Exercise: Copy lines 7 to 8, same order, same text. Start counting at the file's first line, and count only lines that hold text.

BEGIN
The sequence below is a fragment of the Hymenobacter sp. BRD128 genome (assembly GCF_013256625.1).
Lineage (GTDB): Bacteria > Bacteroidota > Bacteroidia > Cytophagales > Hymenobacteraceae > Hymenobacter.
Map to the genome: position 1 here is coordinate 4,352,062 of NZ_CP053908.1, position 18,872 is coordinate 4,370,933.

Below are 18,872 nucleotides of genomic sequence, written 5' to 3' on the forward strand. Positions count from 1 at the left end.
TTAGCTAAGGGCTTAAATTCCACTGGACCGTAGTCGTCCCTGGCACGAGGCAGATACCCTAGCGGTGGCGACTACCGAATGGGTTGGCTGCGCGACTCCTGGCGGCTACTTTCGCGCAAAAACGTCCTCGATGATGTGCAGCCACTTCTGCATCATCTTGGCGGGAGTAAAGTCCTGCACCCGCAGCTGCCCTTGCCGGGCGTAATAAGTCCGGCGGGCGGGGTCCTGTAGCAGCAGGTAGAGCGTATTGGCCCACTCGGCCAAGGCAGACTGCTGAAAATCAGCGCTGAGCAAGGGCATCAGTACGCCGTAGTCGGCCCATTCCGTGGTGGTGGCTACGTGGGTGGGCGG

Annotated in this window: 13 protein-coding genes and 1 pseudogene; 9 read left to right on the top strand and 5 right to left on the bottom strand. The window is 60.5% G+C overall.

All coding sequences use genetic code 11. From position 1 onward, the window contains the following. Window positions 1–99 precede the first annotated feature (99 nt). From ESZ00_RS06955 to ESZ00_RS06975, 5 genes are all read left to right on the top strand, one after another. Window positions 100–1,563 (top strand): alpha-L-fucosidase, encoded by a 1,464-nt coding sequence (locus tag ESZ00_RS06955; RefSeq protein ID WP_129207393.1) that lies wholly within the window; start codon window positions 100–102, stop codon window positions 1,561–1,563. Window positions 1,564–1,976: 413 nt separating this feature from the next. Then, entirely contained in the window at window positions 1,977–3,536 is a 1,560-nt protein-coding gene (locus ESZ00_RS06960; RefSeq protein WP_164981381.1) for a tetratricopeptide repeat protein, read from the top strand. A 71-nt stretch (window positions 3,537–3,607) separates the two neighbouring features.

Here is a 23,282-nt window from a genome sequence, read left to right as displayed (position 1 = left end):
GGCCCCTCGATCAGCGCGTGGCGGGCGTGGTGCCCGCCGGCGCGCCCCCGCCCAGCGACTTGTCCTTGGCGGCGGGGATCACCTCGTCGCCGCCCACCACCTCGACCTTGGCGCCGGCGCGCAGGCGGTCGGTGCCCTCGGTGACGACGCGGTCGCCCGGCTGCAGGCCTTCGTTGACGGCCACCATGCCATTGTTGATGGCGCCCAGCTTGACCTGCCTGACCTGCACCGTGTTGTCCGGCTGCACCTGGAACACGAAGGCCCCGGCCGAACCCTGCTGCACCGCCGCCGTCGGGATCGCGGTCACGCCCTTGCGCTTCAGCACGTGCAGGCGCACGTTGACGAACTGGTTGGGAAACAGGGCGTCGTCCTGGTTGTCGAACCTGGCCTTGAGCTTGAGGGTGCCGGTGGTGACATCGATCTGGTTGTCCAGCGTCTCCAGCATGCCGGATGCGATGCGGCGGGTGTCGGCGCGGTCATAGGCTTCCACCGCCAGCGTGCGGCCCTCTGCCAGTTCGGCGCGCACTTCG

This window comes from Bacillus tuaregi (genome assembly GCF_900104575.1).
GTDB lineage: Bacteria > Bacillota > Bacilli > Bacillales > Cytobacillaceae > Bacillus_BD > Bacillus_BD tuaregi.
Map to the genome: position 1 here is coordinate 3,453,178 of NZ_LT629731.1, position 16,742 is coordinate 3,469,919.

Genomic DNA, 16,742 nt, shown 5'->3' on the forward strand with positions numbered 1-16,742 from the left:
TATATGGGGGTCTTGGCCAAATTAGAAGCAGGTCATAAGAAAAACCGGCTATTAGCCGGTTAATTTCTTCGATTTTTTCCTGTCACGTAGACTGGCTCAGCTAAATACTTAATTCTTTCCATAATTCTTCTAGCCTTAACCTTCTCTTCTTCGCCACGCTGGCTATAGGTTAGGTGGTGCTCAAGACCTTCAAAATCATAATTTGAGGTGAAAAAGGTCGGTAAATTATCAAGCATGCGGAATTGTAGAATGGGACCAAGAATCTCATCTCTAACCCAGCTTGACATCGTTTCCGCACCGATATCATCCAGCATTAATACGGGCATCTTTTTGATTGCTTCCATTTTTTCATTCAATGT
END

All coding sequences use genetic code 11. From position 1 onward, the window contains the following. Window positions 1–99 precede the first annotated feature (99 nt). From ESZ00_RS06955 to ESZ00_RS06975, 5 genes are all read left to right on the top strand, one after another. Window positions 100–1,563 (top strand): alpha-L-fucosidase, encoded by a 1,464-nt coding sequence (locus tag ESZ00_RS06955; RefSeq protein ID WP_129207393.1) that lies wholly within the window; start codon window positions 100–102, stop codon window positions 1,561–1,563. Window positions 1,564–1,976: 413 nt separating this feature from the next. Then, entirely contained in the window at window positions 1,977–3,536 is a 1,560-nt protein-coding gene (locus ESZ00_RS06960; RefSeq protein WP_164981381.1) for a tetratricopeptide repeat protein, read from the top strand. A 71-nt stretch (window positions 3,537–3,607) separates the two neighbouring features.

Here is a 23,282-nt window from a genome sequence, read left to right as displayed (position 1 = left end):